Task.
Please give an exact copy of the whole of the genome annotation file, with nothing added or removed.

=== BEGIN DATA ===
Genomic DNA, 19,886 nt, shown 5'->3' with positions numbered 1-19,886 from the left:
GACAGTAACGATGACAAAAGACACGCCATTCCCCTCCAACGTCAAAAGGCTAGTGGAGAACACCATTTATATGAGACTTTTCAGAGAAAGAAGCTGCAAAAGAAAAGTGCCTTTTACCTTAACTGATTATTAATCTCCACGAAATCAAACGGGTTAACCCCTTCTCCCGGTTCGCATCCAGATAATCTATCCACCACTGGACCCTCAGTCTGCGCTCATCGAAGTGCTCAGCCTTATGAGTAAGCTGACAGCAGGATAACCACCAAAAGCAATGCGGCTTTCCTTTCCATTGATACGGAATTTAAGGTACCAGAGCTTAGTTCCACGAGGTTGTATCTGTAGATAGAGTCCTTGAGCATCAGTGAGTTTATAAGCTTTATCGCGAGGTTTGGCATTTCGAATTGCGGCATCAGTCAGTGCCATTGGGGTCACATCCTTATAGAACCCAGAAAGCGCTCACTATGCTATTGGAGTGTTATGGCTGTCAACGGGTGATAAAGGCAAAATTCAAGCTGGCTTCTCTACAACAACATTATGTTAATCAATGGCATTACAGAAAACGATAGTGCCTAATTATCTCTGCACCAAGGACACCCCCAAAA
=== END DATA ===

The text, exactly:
Genomic DNA, 19,886 nt, shown 5'->3' with positions numbered 1-19,886 from the left:
GACAGTAACGATGACAAAAGACACGCCATTCCCCTCCAACGTCAAAAGGCTAGTGGAGAACACCATTTATATGAGACTTTTCAGAGAAAGAAGCTGCAAAAGAAAAGTGCCTTTTACCTTAACTGATTATTAATCTCCACGAAATCAAACGGGTTAACCCCTTCTCCCGGTTCGCATCCAGATAATCTATCCACCACTGGACCCTCAGTCTGCGCTCATCGAAGTGCTCAGCCTTATGAGTAAGCTGACAGCAGGATAACCACCAAAAGCAATGCGGCTTTCCTTTCCATTGATACGGAATTTAAGGTACCAGAGCTTAGTTCCACGAGGTTGTATCTGTAGATAGAGTCCTTGAGCATCAGTGAGTTTATAAGCTTTATCGCGAGGTTTGGCATTTCGAATTGCGGCATCAGTCAGTGCCATTGGGGTCACATCCTTATAGAACCCAGAAAGCGCTCACTATGCTATTGGAGTGTTATGGCTGTCAACGGGTGATAAAGGCAAAATTCAAGCTGGCTTCTCTACAACAACATTATGTTAATCAATGGCATTACAGAAAACGATAGTGCCTAATTATCTCTGCACCAAGGACACCCCCAAAA